Billions of basepairs of recently expanded, repetitive sequences are eliminated from the somatic genome during copepod developmentReportar como inadecuado




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BMC Genomics

, 15:186

Multicellular invertebrate genomics

Abstract

BackgroundChromatin diminution is the programmed deletion of DNA from presomatic cell or nuclear lineages during development, producing single organisms that contain two different nuclear genomes. Phylogenetically diverse taxa undergo chromatin diminution — some ciliates, nematodes, copepods, and vertebrates. In cyclopoid copepods, chromatin diminution occurs in taxa with massively expanded germline genomes; depending on species, germline genome sizes range from 15 – 75 Gb, 12–74 Gb of which are lost from pre-somatic cell lineages at germline – soma differentiation. This is more than an order of magnitude more sequence than is lost from other taxa. To date, the sequences excised from copepods have not been analyzed using large-scale genomic datasets, and the processes underlying germline genomic gigantism in this clade, as well as the functional significance of chromatin diminution, have remained unknown.

ResultsHere, we used high-throughput genomic sequencing and qPCR to characterize the germline and somatic genomes of Mesocyclops edax, a freshwater cyclopoid copepod with a germline genome of ~15 Gb and a somatic genome of ~3 Gb. We show that most of the excised DNA consists of repetitive sequences that are either 1 verifiable transposable elements TEs, or 2 non-simple repeats of likely TE origin. Repeat elements in both genomes are skewed towards younger i.e. less divergent elements. Excised DNA is a non-random sample of the germline repeat element landscape; younger elements, and high frequency DNA transposons and LINEs, are disproportionately eliminated from the somatic genome.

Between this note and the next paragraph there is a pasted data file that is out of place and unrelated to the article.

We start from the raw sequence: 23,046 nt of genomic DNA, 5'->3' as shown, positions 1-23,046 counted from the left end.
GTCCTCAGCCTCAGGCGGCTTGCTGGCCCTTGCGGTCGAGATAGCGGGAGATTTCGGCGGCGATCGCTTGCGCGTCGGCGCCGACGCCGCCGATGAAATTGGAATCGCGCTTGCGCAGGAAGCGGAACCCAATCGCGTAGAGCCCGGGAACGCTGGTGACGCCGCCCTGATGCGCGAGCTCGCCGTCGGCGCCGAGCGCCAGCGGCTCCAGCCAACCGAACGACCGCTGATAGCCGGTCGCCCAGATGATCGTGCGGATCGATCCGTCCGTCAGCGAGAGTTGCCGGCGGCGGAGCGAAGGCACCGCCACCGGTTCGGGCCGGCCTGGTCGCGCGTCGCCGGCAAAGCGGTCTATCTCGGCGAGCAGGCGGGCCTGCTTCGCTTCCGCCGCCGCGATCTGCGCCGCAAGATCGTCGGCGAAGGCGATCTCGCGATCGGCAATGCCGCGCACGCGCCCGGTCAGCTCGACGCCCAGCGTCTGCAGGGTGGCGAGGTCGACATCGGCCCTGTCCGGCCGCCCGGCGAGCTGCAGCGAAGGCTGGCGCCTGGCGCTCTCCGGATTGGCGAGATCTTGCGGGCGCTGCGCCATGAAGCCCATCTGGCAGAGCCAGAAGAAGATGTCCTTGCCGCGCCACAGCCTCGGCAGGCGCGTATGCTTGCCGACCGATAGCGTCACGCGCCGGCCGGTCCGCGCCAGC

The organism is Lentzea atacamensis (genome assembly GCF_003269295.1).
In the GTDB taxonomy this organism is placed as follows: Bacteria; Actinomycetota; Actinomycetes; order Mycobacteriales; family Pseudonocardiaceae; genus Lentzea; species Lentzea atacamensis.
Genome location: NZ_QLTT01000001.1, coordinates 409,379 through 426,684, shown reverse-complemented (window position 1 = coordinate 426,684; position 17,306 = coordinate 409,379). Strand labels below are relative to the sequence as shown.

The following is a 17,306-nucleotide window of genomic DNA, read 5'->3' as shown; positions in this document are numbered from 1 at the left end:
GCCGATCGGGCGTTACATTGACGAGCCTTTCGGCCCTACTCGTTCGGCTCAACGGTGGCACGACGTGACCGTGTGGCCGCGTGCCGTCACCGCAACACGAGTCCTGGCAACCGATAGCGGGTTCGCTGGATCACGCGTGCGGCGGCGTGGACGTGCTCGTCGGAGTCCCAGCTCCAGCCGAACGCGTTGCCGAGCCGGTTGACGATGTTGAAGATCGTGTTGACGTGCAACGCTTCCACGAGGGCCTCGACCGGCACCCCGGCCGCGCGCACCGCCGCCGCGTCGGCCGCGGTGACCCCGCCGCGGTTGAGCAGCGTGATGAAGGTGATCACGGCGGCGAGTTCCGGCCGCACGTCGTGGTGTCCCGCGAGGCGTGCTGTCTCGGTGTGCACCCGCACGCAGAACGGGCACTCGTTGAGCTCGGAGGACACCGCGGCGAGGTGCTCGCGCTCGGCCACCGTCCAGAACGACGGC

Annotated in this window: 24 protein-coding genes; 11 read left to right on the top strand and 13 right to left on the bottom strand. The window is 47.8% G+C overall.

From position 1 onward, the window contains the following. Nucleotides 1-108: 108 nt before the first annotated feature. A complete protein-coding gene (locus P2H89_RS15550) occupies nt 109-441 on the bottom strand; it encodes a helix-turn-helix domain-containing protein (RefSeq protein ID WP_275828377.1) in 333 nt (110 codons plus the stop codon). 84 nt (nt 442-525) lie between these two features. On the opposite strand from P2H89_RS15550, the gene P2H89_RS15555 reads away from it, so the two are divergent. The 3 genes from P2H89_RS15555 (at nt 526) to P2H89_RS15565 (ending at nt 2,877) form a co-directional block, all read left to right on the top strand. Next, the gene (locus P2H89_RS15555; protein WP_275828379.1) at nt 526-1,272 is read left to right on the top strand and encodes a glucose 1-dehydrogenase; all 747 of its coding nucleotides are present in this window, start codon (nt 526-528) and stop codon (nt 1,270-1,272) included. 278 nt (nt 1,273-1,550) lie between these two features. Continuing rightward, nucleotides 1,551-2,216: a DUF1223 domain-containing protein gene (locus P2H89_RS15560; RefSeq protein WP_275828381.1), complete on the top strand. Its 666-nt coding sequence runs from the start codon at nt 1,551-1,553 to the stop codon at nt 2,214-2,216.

ConclusionsOur results suggest that germline genome expansion in M. edax reflects explosive repeat element proliferation, and that billions of base pairs of such repeats are deleted from the somatic genome every generation. Thus, we hypothesize that chromatin diminution is a mechanism that controls repeat element load, and that this load can evolve to be divergent between tissue types within single organisms.

KeywordsChromatin diminution Genome size Transposable elements Germline-soma differentiation Copepod Electronic supplementary materialThe online version of this article doi:10.1186-1471-2164-15-186 contains supplementary material, which is available to authorized users.

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Autor: Cheng Sun - Grace Wyngaard - D Brian Walton - Holly A Wichman - Rachel Lockridge Mueller

Fuente: https://link.springer.com/







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